Speed Reads

reading is fundamental

Studies show teens just aren't reading the way they once did


In this digital age, it's not surprising that new studies are showing a decline in reading by teenagers. And what a decline: Almost half of all 17-year-olds surveyed said they only read for pleasure once or twice a year, if at all, NPR reports.

The studies, compiled by Common Sense Media, do not say that kids are reading less because they spend more time on the internet, but Common Sense CEO Jim Steyer believes that's the case. "First of all, most children now have access to e-readers, or other smart electronic devices like phones and tablets," he said. "And they're spending time on that. Numerous reports show the increasing use of new technology platforms by kids. It just strikes me as extremely logical that that's a big factor."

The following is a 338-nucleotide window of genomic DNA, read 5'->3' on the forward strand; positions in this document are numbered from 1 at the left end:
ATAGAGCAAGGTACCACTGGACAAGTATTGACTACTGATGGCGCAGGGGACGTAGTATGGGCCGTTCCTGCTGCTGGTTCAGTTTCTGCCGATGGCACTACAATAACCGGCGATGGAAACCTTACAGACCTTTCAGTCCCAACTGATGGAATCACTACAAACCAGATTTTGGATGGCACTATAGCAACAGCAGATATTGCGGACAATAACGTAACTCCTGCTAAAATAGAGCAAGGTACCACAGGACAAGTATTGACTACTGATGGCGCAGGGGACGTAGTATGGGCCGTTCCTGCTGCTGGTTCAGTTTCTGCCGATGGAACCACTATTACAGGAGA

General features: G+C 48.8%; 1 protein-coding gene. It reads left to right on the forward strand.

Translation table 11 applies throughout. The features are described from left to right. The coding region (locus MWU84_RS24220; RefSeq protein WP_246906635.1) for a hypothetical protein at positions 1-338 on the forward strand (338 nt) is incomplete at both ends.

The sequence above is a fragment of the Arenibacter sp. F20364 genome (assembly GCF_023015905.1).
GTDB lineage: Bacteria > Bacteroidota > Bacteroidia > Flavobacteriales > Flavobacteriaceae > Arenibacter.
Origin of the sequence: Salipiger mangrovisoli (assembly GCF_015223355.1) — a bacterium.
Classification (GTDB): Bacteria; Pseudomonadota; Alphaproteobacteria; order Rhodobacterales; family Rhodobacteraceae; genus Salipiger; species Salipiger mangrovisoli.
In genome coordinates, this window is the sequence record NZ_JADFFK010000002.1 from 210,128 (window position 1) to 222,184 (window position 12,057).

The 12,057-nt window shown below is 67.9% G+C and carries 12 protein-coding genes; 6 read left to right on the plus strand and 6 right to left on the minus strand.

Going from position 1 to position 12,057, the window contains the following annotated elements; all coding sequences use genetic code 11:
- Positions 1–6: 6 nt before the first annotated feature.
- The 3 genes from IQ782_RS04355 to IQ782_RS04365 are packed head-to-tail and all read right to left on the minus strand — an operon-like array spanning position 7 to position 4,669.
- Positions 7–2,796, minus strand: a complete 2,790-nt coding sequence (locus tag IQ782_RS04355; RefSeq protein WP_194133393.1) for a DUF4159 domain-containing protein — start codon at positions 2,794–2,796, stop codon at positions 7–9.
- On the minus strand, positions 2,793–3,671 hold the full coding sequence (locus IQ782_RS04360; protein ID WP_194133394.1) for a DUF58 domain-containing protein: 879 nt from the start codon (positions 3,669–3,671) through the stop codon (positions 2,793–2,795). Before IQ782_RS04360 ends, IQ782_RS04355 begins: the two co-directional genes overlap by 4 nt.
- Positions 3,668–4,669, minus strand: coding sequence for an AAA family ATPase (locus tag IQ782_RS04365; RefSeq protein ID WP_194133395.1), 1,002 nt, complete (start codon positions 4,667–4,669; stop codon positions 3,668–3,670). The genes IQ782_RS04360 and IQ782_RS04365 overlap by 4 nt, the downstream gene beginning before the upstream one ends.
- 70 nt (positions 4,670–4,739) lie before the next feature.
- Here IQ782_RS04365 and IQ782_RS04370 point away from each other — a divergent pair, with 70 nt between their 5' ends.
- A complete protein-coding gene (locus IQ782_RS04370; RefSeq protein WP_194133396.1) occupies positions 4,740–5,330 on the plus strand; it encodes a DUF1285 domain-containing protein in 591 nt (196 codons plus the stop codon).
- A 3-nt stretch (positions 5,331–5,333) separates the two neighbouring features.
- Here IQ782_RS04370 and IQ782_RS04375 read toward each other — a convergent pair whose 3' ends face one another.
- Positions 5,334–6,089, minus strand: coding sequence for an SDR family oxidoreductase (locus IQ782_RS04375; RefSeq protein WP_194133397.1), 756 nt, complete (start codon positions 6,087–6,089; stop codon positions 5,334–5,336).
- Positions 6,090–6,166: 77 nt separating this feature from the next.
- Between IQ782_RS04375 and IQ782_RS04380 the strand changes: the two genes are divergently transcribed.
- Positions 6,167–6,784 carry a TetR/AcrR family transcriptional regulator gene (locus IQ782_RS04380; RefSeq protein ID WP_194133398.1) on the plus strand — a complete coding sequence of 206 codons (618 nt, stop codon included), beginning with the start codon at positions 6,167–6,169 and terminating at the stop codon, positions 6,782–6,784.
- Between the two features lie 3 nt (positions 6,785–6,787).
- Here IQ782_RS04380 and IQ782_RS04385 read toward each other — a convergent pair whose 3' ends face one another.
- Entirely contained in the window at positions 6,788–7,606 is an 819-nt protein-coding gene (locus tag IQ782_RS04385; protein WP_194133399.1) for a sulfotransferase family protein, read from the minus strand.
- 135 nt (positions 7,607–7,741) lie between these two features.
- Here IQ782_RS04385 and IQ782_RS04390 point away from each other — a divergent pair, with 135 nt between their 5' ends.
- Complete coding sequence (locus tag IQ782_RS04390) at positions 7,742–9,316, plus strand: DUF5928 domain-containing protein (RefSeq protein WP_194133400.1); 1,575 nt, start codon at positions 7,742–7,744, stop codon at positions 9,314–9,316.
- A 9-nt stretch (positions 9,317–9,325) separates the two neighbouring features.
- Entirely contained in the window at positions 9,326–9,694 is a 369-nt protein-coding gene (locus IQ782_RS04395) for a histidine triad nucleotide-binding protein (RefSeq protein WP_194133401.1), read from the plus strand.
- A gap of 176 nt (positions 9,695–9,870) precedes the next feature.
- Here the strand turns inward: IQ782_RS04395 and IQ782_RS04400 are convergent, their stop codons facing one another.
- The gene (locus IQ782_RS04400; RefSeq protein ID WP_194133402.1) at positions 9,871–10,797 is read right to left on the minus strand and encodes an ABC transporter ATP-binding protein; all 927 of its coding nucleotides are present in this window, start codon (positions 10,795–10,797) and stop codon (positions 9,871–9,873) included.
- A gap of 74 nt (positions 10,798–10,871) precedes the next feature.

Some students participating in the studies said that they enjoyed reading but were too involved in after-school activities or homework to pick up a book for fun. Steyer thinks that if a young person has reading role models, they'll be more likely to keep it up. "Kids with parents who read, who buy or take books out of the library for their kids, and who then set time aside in their kids' daily schedule for reading, tend to read the most," he said. --Catherine Garcia